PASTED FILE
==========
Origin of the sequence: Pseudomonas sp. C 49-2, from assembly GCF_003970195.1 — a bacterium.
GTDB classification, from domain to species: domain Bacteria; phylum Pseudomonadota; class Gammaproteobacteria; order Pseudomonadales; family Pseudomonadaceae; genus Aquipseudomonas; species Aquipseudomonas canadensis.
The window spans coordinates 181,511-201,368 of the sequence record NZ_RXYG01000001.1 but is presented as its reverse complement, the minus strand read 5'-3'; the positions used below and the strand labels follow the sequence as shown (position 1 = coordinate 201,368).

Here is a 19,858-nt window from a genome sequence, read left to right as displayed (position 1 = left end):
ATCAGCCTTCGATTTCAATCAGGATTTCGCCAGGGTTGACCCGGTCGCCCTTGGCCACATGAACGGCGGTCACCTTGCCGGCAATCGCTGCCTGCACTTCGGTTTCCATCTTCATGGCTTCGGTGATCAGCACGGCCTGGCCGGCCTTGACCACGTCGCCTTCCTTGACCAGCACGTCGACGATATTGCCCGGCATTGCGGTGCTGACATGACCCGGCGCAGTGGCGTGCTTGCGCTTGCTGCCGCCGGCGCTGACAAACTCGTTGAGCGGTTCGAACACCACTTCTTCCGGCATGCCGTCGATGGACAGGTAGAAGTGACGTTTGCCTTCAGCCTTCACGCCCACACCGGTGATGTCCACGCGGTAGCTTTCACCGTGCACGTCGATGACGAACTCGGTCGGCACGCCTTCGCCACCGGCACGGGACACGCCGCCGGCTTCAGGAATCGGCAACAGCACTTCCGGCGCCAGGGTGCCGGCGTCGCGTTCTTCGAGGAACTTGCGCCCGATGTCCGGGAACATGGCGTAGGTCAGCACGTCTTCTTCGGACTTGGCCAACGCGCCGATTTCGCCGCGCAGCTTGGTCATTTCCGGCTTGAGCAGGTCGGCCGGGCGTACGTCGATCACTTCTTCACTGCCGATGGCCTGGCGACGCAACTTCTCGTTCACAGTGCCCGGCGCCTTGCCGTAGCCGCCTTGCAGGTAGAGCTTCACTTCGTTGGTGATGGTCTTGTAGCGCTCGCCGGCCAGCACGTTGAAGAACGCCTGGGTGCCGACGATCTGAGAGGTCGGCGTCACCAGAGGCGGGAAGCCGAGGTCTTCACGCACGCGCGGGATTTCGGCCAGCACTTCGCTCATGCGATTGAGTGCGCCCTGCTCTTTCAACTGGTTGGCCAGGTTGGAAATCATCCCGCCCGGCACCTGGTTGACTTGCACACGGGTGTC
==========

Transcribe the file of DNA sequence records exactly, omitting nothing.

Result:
Origin of the sequence: Pseudomonas sp. C 49-2, from assembly GCF_003970195.1 — a bacterium.
GTDB classification, from domain to species: domain Bacteria; phylum Pseudomonadota; class Gammaproteobacteria; order Pseudomonadales; family Pseudomonadaceae; genus Aquipseudomonas; species Aquipseudomonas canadensis.
The window spans coordinates 181,511-201,368 of the sequence record NZ_RXYG01000001.1 but is presented as its reverse complement, the minus strand read 5'-3'; the positions used below and the strand labels follow the sequence as shown (position 1 = coordinate 201,368).

Here is a 19,858-nt window from a genome sequence, read left to right as displayed (position 1 = left end):
ATCAGCCTTCGATTTCAATCAGGATTTCGCCAGGGTTGACCCGGTCGCCCTTGGCCACATGAACGGCGGTCACCTTGCCGGCAATCGCTGCCTGCACTTCGGTTTCCATCTTCATGGCTTCGGTGATCAGCACGGCCTGGCCGGCCTTGACCACGTCGCCTTCCTTGACCAGCACGTCGACGATATTGCCCGGCATTGCGGTGCTGACATGACCCGGCGCAGTGGCGTGCTTGCGCTTGCTGCCGCCGGCGCTGACAAACTCGTTGAGCGGTTCGAACACCACTTCTTCCGGCATGCCGTCGATGGACAGGTAGAAGTGACGTTTGCCTTCAGCCTTCACGCCCACACCGGTGATGTCCACGCGGTAGCTTTCACCGTGCACGTCGATGACGAACTCGGTCGGCACGCCTTCGCCACCGGCACGGGACACGCCGCCGGCTTCAGGAATCGGCAACAGCACTTCCGGCGCCAGGGTGCCGGCGTCGCGTTCTTCGAGGAACTTGCGCCCGATGTCCGGGAACATGGCGTAGGTCAGCACGTCTTCTTCGGACTTGGCCAACGCGCCGATTTCGCCGCGCAGCTTGGTCATTTCCGGCTTGAGCAGGTCGGCCGGGCGTACGTCGATCACTTCTTCACTGCCGATGGCCTGGCGACGCAACTTCTCGTTCACAGTGCCCGGCGCCTTGCCGTAGCCGCCTTGCAGGTAGAGCTTCACTTCGTTGGTGATGGTCTTGTAGCGCTCGCCGGCCAGCACGTTGAAGAACGCCTGGGTGCCGACGATCTGAGAGGTCGGCGTCACCAGAGGCGGGAAGCCGAGGTCTTCACGCACGCGCGGGATTTCGGCCAGCACTTCGCTCATGCGATTGAGTGCGCCCTGCTCTTTCAACTGGTTGGCCAGGTTGGAAATCATCCCGCCCGGCACCTGGTTGACTTGCACACGGGTGTC